A lawyer suing Facebook for allowing itself to be used by jihadists and terrorists told a federal judge in Brooklyn on Wednesday that he had set up a fake account this week for notorious Hamas leader Mousa Abu Marzook, a U.S. government-designated terrorist, without interference from the social media giant.
“These people can go on Facebook and open an account without any effort to disguise their names and call it Hamas Headquarters,” said Robert Tolchin, whose lawsuits claim Facebook’s lax policies facilitate violence despite laws prohibiting services to designated terrorists. “There is simply no excuse.”
The two suits before U.S. District Judge Nicholas Garaufis — one brought by Israelis, a second by five families of U.S. citizens killed or injured in overseas attacks linked to Hamas — seek both damages and an order that would force Facebook to do a better job screening terrorists and preventing terrorists from using Facebook to recruit, plan and create fear.
The company says it has “zero tolerance” for terrorism, and removes terrorist content when flagged by users, but Facebook lawyer Craig Primis told Garaufis on Wednesday that Congress has immunized internet platforms from liability for user content and the suits would represent an unprecedented intrusion.
“There are billions of messages posted on Facebook every day,” Primis said. “Some of them will offend. If we had to defend every one, we would have a very different internet. If you want to have a robust internet, those are protected editorial decisions.”
But Tolchin said the protections under the federal Communications Decency Act did not pre-empt criminal and civil anti-terrorism laws that prohibit institutions like banks from providing services to known terrorists, and performing that function diligently would not force Facebook to censor users.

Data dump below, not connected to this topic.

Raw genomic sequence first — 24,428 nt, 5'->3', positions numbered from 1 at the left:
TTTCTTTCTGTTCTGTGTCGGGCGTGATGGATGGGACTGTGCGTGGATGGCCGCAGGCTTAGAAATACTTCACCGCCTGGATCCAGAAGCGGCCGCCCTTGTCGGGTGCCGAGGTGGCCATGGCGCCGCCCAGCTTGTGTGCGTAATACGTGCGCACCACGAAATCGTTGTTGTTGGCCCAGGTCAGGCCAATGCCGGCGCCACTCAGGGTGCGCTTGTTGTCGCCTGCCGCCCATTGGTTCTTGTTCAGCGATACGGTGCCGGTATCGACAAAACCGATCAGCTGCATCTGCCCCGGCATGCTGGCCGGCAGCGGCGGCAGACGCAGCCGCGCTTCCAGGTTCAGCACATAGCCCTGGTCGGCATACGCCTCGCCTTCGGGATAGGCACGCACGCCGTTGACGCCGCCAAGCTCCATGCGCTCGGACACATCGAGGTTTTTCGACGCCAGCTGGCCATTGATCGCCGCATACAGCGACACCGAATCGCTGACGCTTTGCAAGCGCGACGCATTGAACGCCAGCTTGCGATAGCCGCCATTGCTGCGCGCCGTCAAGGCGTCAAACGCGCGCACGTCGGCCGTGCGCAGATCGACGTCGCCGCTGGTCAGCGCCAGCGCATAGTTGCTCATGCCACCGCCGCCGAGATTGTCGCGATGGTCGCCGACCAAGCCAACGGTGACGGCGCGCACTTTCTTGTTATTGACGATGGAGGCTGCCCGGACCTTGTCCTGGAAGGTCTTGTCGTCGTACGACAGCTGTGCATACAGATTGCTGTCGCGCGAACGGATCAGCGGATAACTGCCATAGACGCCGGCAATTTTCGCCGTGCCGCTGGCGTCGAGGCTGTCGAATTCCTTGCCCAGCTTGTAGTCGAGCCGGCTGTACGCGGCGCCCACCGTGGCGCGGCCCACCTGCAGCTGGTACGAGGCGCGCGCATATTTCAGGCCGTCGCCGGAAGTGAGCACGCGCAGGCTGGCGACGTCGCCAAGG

“It has nothing to do with content,” he said.
Tolchin also objected to Facebook’s claim that his Israeli clients, who allege that they fear becoming victims because of the company’s behavior, haven’t suffered an actual injury that gives them standing to sue.
“Facebook’s position is that until my clients are killed or maimed they shouldn’t be allowed to come into court,” he said. “I frankly have a lot of problems with that statement.”
Garaufis reserved decision on Facebook’s motion to dismiss, but expressed doubt about Facebook’s ability to police millions of users — including designated terrorists like Abu Marzook, who could easily adopt pseudonyms to open accounts.
“This would not solve the problem,” he told Tolchin.
After the hearing, one of the plaintiffs — Micah Lakin Avni, an Israeli whose father Richard Lakin, 76, a one-time Connecticut school principal was killed in a 2015 attack in Jerusalem — said he believed Facebook effectively policed child pornography, and could do the same for terrorism if it wanted.
One of the men who killed his father in an attack on a bus, Avni said, had used his Facebook account to post a martyr’s will and express support for terrorism before the attack, and afterward Hamas used Facebook to publicize the attack.
“It’s all about money,” Avni said. “They have a vested interest in having as much traffic as possible.”
CORRECTION: An earlier version of this story misidentified lawyer Robert Tolchin.